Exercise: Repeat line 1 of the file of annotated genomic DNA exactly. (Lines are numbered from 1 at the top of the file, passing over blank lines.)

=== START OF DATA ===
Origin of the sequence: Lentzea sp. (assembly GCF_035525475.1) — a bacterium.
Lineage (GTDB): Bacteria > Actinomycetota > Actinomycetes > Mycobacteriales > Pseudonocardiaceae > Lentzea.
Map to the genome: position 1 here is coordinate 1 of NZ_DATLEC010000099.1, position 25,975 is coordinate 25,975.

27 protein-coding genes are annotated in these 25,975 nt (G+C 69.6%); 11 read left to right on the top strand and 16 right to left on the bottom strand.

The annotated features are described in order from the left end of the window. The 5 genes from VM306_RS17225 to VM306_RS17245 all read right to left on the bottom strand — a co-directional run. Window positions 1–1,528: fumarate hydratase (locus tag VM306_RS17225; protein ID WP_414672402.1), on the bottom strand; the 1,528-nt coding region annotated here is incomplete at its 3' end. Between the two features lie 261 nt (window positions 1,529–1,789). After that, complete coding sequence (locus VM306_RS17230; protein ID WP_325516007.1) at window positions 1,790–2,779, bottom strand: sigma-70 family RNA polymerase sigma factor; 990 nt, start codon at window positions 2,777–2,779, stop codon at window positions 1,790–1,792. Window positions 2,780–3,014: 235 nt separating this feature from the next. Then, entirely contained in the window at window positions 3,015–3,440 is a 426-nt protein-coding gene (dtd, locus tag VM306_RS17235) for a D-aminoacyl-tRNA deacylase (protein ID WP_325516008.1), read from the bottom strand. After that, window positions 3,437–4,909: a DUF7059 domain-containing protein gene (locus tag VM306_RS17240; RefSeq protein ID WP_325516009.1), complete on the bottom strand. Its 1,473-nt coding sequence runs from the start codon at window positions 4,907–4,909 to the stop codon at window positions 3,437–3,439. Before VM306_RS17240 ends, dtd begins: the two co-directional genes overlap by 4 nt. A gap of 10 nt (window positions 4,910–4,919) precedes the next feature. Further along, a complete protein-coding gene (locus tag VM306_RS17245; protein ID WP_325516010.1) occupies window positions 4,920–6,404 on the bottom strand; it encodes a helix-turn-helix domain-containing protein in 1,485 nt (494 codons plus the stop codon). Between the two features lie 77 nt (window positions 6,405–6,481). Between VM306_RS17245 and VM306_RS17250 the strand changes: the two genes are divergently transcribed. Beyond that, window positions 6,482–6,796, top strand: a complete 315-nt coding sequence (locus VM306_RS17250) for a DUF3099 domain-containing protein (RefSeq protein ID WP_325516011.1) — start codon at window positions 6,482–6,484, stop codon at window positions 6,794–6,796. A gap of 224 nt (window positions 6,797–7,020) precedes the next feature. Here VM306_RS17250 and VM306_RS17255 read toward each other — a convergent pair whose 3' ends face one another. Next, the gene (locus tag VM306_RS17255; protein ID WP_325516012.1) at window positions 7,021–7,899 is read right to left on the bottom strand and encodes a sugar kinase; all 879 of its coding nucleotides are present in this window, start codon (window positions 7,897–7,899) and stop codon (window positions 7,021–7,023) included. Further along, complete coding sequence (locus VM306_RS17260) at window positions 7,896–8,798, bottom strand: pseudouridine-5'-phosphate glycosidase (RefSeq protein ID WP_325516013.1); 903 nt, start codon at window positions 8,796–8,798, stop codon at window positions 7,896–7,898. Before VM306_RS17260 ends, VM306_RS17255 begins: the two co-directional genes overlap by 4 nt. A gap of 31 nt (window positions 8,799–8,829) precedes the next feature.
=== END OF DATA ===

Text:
Origin of the sequence: Lentzea sp. (assembly GCF_035525475.1) — a bacterium.